Looking at Josh Hammer’s Opinion Piece (2021) “…Experts” (Part 2 of 4)

0005 First, I ask the question, “How does the term, ‘expert’, distinguish itself in spoken language, defined by Ferdinand de Saussure as two arbitrarily related systems of differences?”

Or, more briefly, how does the spoken word, “expert”, hold a place in a finite system of differences?

0006 An answer: The word, “expert”, has a unique Greimas Square, a configuration of four elements (A1, B1, A2 and B2).  Each element forms a corner in a square.

Here is a picture.

0007 Here are the rules: A1 is the focal word.  B1 contrasts with A1.  A2 contradicts B1 and complements A1.  B2 contrasts with A2, contradicts A1 and complements B1.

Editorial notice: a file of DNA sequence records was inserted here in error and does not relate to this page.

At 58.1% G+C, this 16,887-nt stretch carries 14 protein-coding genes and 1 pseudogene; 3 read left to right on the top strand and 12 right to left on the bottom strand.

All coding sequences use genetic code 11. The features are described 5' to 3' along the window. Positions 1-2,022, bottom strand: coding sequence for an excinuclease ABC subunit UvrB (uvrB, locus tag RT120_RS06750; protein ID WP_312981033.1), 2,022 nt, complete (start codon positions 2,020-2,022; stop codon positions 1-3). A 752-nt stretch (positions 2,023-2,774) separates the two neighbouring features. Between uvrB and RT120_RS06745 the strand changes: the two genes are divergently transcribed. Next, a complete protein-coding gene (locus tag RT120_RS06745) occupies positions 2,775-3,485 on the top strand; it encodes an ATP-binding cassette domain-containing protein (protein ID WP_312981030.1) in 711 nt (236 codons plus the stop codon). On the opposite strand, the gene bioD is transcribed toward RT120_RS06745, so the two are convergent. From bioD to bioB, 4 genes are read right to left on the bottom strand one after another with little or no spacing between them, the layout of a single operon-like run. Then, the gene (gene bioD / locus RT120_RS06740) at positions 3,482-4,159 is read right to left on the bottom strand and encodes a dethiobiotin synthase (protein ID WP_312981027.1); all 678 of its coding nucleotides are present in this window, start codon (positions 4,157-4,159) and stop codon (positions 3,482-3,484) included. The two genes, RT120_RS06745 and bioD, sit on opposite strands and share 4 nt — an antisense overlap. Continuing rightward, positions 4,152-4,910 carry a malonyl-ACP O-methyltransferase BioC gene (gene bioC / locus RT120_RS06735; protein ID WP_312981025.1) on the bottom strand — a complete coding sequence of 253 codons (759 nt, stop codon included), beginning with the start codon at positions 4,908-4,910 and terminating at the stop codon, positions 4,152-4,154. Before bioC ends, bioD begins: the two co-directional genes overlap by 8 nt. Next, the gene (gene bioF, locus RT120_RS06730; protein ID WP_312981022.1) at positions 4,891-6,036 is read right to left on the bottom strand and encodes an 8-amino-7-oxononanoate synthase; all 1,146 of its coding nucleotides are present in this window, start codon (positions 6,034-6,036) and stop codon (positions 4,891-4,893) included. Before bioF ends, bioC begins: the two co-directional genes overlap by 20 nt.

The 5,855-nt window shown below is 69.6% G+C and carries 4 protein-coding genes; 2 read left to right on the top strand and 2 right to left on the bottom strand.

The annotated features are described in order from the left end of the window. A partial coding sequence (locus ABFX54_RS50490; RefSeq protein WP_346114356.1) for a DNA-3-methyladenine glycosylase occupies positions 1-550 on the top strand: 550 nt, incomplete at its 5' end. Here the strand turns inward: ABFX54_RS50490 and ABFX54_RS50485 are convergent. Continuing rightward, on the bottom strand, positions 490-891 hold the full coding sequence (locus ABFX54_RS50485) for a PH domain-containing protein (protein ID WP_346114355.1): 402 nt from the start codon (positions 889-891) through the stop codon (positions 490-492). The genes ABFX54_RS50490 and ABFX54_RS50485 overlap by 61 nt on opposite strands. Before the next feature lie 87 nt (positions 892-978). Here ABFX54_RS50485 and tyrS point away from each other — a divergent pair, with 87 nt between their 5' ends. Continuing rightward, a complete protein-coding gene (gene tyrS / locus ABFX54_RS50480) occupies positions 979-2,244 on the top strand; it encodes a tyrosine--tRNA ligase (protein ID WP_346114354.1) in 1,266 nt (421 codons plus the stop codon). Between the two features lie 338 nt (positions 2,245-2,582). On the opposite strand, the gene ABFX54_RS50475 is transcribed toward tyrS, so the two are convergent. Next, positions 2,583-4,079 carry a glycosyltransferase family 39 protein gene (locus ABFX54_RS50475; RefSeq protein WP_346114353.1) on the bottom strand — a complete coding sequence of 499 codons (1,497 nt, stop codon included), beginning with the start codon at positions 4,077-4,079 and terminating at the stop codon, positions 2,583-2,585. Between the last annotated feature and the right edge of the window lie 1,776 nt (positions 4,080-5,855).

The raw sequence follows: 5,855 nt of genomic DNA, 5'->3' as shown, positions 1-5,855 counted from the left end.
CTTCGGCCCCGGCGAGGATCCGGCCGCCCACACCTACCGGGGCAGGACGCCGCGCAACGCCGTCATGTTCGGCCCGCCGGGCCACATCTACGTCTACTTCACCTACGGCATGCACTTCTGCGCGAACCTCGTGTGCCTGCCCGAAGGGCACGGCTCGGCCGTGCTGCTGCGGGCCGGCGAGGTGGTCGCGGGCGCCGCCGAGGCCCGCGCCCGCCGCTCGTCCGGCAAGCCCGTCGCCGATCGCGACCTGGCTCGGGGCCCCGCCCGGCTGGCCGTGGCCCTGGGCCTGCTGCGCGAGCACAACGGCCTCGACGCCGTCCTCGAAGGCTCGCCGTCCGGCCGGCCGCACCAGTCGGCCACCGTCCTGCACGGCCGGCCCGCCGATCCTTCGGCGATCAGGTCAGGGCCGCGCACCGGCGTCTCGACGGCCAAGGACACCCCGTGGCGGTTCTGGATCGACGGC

0008 The term, “expert” goes into A1.

What contrasts with A1?

How about the word, “bureaucrat”?

“Bureaucrat” goes into B1.

0009 What contradicts the bureaucrat?

Expert discourse focuses on the subject-matter and does not take into account other issues.  Subject-matter discourse (A2) is content-oriented.

0010 What contrasts with subject-matter discourse (A2)?

Administrative, rule-making discourse does (B2).

0011 In the next blog, I show the diagram.